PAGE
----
2. leililaloo (Dana Komjaty)

    October 19, 2013 at 12:20 pm

    You write so beautiful Catherine, thank you..i am happy to learn about Persephone.. <3

  3. Catherine

    October 28, 2013 at 8:53 am

    Thank you, Dana dear!

  4. Catherine

    October 28, 2013 at 8:54 am

    Thank you, Cindi. It was a fun piece to write.

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A Tale of Two Worlds

I walk past a window on my way to get a glass of water and note the snow falling outside.  As I fill my glass at the sink, my thoughts have already turned back to my work on the computer. I’m wrestling with the household budget, when I’ll fit some reading in, how to get on with my writing work, when I’ll exercise, when I’ll catch up with email correspondence and the list goes on and on.

Anytime I stop my work and look up, past the chatter in my mind, the snow catches me off guard as if it’s the first time I’m seeing it. I debate whether I can put off the grocery store to avoid driving in the snow.

This is the world of the everyday. It’s full of a thousand petty cares, some essential to living, others not as much but all in a lump group, tugging us along.

But there are times my mind needs something more refreshing, and it’s time to take a break. And that’s where music comes in—as powerful as Circe creating a circle of magic with her staff. I pick out music without words (or words I don’t understand). Today is Rimsky-Korsakov, tomorrow might be the film Phantom Thread’s soundtrack, or a piece of jazz played by Lucky Thompson.

As Rimsky-Korsakov’s The Snow Maiden starts, the circle opens. I come out of the everyday world and enter somewhere extraordinary, where beauty converges with life and cares and worries exit for a time. And all it takes is a little music, a little snow, and entering the moment that is now.

I watch the snow falling, noting the wind direction as the snow blows southeast and then drops and then exhales again southwards. I note the density of the snow, how it’s light and sparkling and then downy, heavy, and wet.  My thoughts finally still and I turn off the music. A heavy relief passes over my body and mind and I am still, watching the beauty of the world.

The Fog Rises Up and We Come Down to Meet It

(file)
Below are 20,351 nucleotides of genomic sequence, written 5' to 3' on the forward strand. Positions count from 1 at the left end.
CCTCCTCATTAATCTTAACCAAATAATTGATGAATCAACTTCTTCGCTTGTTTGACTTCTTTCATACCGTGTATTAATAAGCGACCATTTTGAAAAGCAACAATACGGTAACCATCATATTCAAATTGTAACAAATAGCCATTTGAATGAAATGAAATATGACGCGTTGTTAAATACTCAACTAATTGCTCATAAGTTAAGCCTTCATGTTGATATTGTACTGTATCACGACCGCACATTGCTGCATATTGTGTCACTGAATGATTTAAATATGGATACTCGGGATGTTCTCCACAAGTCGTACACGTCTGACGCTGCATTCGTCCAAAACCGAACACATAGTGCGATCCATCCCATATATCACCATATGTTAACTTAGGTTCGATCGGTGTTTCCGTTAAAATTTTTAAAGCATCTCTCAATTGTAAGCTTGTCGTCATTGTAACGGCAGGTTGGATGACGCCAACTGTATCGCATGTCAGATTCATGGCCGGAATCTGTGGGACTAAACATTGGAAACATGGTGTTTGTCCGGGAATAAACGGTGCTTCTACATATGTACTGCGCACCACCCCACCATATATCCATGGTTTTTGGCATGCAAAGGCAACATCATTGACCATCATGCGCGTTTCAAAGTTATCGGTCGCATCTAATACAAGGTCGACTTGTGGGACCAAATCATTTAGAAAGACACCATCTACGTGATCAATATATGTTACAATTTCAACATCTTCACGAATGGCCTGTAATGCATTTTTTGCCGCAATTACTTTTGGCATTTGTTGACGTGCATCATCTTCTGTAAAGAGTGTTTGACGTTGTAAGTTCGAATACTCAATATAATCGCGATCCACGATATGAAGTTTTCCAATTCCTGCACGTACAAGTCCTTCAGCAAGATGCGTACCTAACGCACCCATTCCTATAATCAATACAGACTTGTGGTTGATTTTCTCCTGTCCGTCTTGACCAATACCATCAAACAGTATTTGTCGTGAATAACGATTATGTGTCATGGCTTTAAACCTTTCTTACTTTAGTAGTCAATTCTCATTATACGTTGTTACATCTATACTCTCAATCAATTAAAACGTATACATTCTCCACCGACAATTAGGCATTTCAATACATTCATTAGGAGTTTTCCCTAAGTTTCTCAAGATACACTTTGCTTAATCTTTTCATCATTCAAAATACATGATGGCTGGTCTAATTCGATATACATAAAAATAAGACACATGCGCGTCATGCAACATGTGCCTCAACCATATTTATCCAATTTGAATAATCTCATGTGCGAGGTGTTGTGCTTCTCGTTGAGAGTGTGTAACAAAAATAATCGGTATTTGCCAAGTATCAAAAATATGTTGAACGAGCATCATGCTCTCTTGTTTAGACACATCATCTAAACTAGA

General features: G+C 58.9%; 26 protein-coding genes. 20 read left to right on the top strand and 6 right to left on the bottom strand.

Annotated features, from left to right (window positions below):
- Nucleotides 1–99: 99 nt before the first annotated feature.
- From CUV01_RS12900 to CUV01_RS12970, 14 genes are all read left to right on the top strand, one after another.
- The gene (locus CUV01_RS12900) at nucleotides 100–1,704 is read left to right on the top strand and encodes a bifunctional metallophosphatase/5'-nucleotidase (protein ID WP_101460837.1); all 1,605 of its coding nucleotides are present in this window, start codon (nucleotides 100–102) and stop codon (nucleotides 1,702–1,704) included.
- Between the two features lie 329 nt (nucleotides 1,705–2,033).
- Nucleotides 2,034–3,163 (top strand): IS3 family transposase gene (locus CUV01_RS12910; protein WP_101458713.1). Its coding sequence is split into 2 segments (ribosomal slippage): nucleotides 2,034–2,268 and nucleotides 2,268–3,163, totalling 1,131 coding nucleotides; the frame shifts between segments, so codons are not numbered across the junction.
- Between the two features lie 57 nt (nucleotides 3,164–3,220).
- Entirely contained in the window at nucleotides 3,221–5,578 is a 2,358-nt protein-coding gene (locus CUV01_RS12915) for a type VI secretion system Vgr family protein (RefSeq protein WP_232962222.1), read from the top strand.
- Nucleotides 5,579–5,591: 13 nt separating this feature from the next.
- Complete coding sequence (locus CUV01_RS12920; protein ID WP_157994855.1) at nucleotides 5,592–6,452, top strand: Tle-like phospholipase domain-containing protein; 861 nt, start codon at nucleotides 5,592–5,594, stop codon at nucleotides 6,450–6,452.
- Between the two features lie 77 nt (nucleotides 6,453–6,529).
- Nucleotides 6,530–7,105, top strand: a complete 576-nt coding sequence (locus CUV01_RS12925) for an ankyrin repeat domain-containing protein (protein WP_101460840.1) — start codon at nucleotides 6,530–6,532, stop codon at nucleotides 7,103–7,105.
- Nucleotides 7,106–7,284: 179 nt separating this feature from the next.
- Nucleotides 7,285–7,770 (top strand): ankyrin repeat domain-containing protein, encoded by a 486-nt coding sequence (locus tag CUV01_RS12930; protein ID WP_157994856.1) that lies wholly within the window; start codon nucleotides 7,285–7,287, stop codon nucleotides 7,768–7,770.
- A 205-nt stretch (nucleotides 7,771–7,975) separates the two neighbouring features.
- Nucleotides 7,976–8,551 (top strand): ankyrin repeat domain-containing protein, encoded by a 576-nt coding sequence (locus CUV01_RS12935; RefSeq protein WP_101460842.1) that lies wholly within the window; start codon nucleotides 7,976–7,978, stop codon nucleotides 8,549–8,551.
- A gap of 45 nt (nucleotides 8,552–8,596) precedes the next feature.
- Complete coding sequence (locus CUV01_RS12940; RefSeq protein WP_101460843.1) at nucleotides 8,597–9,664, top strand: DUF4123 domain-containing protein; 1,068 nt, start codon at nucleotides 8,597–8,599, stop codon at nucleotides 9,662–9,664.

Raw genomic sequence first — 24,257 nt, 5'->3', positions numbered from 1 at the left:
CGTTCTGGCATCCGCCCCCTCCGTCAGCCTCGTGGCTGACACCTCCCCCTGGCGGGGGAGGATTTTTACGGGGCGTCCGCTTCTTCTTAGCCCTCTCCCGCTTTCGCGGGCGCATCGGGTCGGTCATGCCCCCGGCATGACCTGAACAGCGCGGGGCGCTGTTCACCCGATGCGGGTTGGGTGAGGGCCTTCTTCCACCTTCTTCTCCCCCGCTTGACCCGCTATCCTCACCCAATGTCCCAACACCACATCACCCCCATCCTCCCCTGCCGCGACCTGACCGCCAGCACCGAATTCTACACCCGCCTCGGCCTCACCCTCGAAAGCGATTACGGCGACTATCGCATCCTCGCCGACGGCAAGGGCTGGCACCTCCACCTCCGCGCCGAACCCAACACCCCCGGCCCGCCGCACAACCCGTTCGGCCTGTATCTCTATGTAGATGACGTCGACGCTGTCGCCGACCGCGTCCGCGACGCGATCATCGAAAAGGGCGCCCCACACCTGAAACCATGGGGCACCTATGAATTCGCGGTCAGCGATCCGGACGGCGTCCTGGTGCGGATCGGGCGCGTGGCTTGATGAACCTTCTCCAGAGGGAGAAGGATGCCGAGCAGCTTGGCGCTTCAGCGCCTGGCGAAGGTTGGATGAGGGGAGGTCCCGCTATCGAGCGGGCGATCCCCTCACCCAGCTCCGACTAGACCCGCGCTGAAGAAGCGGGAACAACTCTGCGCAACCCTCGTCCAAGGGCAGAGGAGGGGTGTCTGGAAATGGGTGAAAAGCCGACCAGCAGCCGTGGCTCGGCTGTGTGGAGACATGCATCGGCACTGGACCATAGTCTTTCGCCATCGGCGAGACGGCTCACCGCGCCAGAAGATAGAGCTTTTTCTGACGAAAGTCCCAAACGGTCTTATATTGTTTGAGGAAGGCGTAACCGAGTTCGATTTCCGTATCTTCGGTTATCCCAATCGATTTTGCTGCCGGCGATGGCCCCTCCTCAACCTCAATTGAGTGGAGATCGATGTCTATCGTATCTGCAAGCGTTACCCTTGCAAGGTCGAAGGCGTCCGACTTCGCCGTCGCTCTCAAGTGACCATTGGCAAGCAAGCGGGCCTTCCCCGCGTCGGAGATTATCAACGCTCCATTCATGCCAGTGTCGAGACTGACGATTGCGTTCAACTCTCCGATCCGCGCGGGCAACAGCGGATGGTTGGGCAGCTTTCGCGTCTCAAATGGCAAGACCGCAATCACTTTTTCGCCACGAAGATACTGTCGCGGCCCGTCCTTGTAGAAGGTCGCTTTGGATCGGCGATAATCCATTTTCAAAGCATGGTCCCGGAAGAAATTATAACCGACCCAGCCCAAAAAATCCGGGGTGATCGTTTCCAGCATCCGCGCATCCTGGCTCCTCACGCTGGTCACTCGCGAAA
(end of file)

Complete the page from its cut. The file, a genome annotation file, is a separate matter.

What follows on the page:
This winter has frozen and thawed. And then frozen and thawed once again. With the most recent exhale of cold, fog rises up from the melting ground and wraps my town in a trance.

It softens the ragged tops of trees and transforms the dead yellowed grass into a carpet spreading out into unseen lands.  With foggy foreshortened vision, the world becomes finite and in the smallness, my wonder grows.  Trees become gloomy gods, bushes hunch over like mysterious beings with secrets hidden in twiggy souls. The sky blurs out and the land rises up to meet it and everything is reformed or brought down to its most basic form. It is easy to become lost and confused.

I walk the perimeter of my neighborhood park. We become redone together.  The playground becomes enchanted, strangely unknowable as the slides and swings soften and distort.

The ballpark’s high chain link fence however, becomes more sure.  The metal darkens and braces and holds against the diffused white light.  I stare at it through my camera lens, delighted by its ferocity while everything else around it wavers and melts.

A train passes over the hill and I can see nothing, it has been whitened out, but I can hear the busy clack of the iron wheels running on steel rails.

Geese fly overhead for a minute and then vanish.

I press on and the mist parts as I walk and so we walk together, softened, softening with the night closing in behind our steps.  The night takes everything behind us, rebuilds it like it wishes and then I step into my home and close the door.

Rain falls a few hours later and the fog mounts up, gently pressing at the windows but by morning, it is all gone and only little bits of ice remain on the walkway.